Sen. Mike Lee on the Role of a Supreme Court Justice


– Senator Mike Lee, thanks
for sitting down with us. The President has chosen a nominee for the Supreme Court and probably 100% predictably, the Democrats are just going bananas. And you know, infamously
press releases went out with “Oppose candidate XX.” – XX, yeah. (mid tempo electronic music) – I thought it’d be good to get out of the freaking out rhetoric and talk a little bit about what we’re actually looking for when we look for a Supreme Court justice. And you’ve set a standard. Tell us what that standard is. – The standard I look
for, the standard I apply is I want somebody who might be described as a textualist originalist. You could also say a Constitutionalist. But by textualist originalist
I mean somebody who is going to look at the text of a statutory provision or of a provision of the Constitution and say, what does it mean? What do these words mean in this context? And have that as the objective
for deciding the case. I want somebody who, if
examining a provision of the Constitution is willing to go back and examine how those words
were commonly understood at the time they were put
into the Constitution. Not necessarily with an
eye toward discerning what any individual subjectively intended. But rather how the terms were used and commonly understood at the time. Those two things help
us make sure that judges are actually judging. And they’re deeply rooted in my belief that judges have a distinct role, a role that Alexander
Hamilton defined pretty well in Federalist #78. He said that the role of the legislator is to exercise will. The role of the jurist
is to exercise judgment. There is a difference between the two. Judgment entails a sort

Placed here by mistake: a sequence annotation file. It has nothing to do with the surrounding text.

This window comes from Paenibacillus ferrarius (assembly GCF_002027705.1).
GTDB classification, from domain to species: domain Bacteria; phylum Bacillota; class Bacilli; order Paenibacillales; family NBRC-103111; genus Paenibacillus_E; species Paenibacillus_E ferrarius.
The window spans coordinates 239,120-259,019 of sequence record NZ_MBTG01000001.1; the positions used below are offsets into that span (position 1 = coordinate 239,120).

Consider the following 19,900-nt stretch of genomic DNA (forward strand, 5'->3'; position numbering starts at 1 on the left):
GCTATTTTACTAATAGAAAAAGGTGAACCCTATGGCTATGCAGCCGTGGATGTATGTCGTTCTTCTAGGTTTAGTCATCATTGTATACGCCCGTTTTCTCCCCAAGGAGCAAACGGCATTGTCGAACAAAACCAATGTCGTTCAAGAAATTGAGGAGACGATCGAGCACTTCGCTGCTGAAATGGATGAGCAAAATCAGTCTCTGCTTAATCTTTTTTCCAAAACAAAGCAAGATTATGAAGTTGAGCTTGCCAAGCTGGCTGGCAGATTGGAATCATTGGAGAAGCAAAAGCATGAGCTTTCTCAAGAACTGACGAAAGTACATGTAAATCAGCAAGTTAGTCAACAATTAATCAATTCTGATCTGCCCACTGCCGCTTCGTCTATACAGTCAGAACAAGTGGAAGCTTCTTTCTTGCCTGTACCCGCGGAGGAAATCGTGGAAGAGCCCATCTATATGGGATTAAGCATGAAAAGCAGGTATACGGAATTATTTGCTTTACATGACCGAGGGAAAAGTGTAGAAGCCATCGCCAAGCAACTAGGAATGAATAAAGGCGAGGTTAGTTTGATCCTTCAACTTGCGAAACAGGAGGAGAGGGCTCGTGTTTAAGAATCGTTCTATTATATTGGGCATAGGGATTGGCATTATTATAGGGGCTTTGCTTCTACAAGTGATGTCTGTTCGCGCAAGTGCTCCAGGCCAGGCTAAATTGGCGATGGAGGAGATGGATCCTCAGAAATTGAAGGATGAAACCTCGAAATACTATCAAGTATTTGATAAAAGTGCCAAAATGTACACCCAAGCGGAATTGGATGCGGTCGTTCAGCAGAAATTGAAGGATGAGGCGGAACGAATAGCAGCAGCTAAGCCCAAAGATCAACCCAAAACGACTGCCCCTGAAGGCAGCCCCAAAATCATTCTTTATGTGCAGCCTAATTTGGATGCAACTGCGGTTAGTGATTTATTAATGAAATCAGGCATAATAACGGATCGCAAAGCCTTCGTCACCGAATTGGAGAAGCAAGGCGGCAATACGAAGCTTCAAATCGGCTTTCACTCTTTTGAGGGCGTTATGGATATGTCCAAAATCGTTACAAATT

of backward looking. Looking back and deciding
what the law said, what it meant, and how it applies to the facts of a particular case. That’s what we want. – And this test is not really captured in this, in the typical is he too conservative, is he too liberal? Where is he on Roe v. Wade, those kinds of issues. And so it’s not really a
left versus right thing. It’s a proper role of the judiciary. – Yeah, that’s exactly right. I sometimes refer to it as judicial conservatism. Even that sort of distorts
the picture a little bit, because it implies a political outcome. And that’s the opposite of what we want. We want someone who is
not outcome-oriented. We don’t want someone, for instance, who is gonna say I decide what outcome seems the
most fair, the most just and then I back the law into that position, or
I let the law catch up. There actually have been
justices in recent history who have described their
jurisprudential approach in almost those exact terms. That’s very disturbing. Because that’s not judging. That’s something else. What we want is someone
who will judge each case on the basis of what
the law actually says. And as you point out, that doesn’t really fit neatly along the political ideological spectrum. It’s an approach to judging. Nor does it necessarily lend itself well to a phrase that President George W. Bush sometimes used. He used to say, “I’m looking
for strict constructionists.” I think I know what he was
trying to say with that but I’ve never been comfortable with that phrase in particular. Because you’re not necessarily saying I want someone who will strictly construe a provision of the constitution. You don’t want them to construe it either too strictly or too broadly. You want them to figure out what it says and then apply it appropriately. And that’s one of the many reasons why this defies the traditional left versus right paradigm. – Okay, thank you. – Thank you. (mid tempo electronic music) As a Mormon missionary,
I used to sit on the edge of my seat just to maintain connection. And that habit has never died. (crew members laughing) – You know, they teach
you to do that for TV, and I’m not actually sure it looks better. I’ve tried it all, and maybe it’s just that I don’t look good on TV. It could be that. – I’ve got a face for radio, so. – Yeah. (mid tempo electronic music)

1 Response

  1. Spencer Lane says:

    Charming outtake! I'm glad we have at least one Mike Lee in the Senate.

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